Sometime during the spring of 1944, Allied commanders concluded that their air forces had secured air superiority over an area stretching from Great Britain to central France as well as parts of Belgium and Holland.
Driving the German Luftwaffe from western European skies was a costly process paid for with the blood of Allied airmen. Though there was no definitive “air superiority” moment, Allied intelligence confirmed pilot reports. Over France, the Luftwaffe had little stomach for a dogfight.
Military analysts generally recognize three levels of air control within a combat zone. Air supremacy means complete domination of the skies. Obtain air superiority and you can basically conduct air, land and sea operations at will. Enemy planes lurk but cannot “prohibitively” interfere. Air parity means combatants control the airspace above their respective ground forces.
Air superiority and supremacy provide the military, which obtains these conditions, with operational flexibility. Air dominance also gives commanders strategic confidence; with dominating air power they can quickly respond to inevitable setbacks, including surprise enemy counterattacks.
France 1944 illustrates this point. With good reason, Allied commanders demanded air superiority over the entire operational battle zone. Without air superiority over the French coast, D-Day would probably fail. The Luftwaffe would sink transport ships and slaughter troops on confined beachheads.
Allied dominant air forces also targeted communications systems, transportation routes and Panzer divisions in reserve positions. Their attacks disrupted German western front command and control and delayed armor reinforcements. Close air support provided by stout planes such as the P-47 Thunderbolt blunted Germany's heavy tank advantage. Panthers and Tigers would shred U.S. Sherman tanks. P-47s turned the tables and hammered the German giants. The U.S. A-10 Thunderbolt II is the P-47's offspring. Facing budget reductions, the USAF intends to retire the A-10.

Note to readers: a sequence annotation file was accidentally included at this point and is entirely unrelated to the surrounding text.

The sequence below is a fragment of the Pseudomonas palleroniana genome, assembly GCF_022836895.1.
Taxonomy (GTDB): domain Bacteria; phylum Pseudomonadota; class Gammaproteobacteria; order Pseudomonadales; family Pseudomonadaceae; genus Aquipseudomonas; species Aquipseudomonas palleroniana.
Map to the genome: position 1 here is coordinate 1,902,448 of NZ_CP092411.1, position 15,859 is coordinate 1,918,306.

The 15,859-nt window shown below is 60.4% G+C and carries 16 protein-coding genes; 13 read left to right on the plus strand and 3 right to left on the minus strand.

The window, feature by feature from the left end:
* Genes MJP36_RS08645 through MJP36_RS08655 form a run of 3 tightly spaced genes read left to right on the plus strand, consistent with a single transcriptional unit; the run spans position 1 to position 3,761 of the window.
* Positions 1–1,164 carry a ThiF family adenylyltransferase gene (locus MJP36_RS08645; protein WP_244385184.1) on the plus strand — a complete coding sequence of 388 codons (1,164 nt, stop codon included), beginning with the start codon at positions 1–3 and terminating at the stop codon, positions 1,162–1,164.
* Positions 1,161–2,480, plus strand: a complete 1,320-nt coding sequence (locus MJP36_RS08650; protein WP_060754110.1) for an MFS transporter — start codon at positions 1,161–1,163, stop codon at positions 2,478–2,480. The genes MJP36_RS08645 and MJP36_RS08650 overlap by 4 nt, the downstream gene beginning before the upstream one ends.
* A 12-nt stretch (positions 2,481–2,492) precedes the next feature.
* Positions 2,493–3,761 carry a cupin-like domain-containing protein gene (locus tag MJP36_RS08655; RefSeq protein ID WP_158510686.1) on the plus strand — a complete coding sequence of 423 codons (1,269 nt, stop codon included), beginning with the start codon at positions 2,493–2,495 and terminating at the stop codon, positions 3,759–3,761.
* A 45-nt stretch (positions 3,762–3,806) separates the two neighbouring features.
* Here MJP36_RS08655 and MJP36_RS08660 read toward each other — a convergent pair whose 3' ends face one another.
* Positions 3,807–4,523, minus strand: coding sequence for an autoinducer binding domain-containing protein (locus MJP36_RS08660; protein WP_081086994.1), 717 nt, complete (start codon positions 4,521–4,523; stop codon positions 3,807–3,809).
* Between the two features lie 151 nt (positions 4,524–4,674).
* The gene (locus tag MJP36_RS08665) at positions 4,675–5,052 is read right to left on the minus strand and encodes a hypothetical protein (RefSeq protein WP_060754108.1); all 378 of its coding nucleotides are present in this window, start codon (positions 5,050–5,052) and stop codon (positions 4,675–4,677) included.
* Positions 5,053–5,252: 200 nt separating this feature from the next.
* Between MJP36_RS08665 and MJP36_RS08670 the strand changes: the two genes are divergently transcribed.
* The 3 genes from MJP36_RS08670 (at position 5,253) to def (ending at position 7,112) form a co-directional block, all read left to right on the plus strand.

Though airpower alone does not win wars, the ability to obtain air dominance over the forces or territory of a current or potential adversary translates into extraordinary diplomatic and political leverage.
The ability to provide an ally with air support is a major U.S. diplomatic tool and plays a role in war deterrence. Attack Japan or South Korea or the Philippines and you will face B-52s flying from Guam. So far, the U.S. has denied Iraq air support in its battle with Islamist extremists. Now Russia has stepped forward and sold Iraq a squadron of SU-25 ground attack planes complete with mercenary pilots.
The SU-25 is Russia's A-10. At the moment, I see this as another deft Vladimir Putin stunt, not a fatal American error. However, Jordan, Saudi Arabia and Turkey may give American reluctance to provide an ally with air support a different interpretation.
American air superiority faces threats beyond budget cuts. New technology is challenging America's aeronautical engineering and “pilot training” advantages.
Unmanned aircrafts are cheaper and potentially more agile and faster than manned planes. If a software program could emulate an air ace's skills, in theory any nation with the money to buy drones could field an air force capable of fighting for the skies.
Pentagon budget cutters argue that the USAF cannot buy everything. Smart munitions means aircraft like the F-16 can perform close air support as well as the A-10.
USAF seers are quite aware that the software for robotic aircraft is improving; America has its own advanced drone programs. However, autopilots fail. Satellites directing drones can be blinded.
American air warriors believe a “mix” of piloted aircraft, like the F-22, operating with a “package” of drones and flying smart munitions, may be the way to retain the air advantage won in 1944. (MYSA)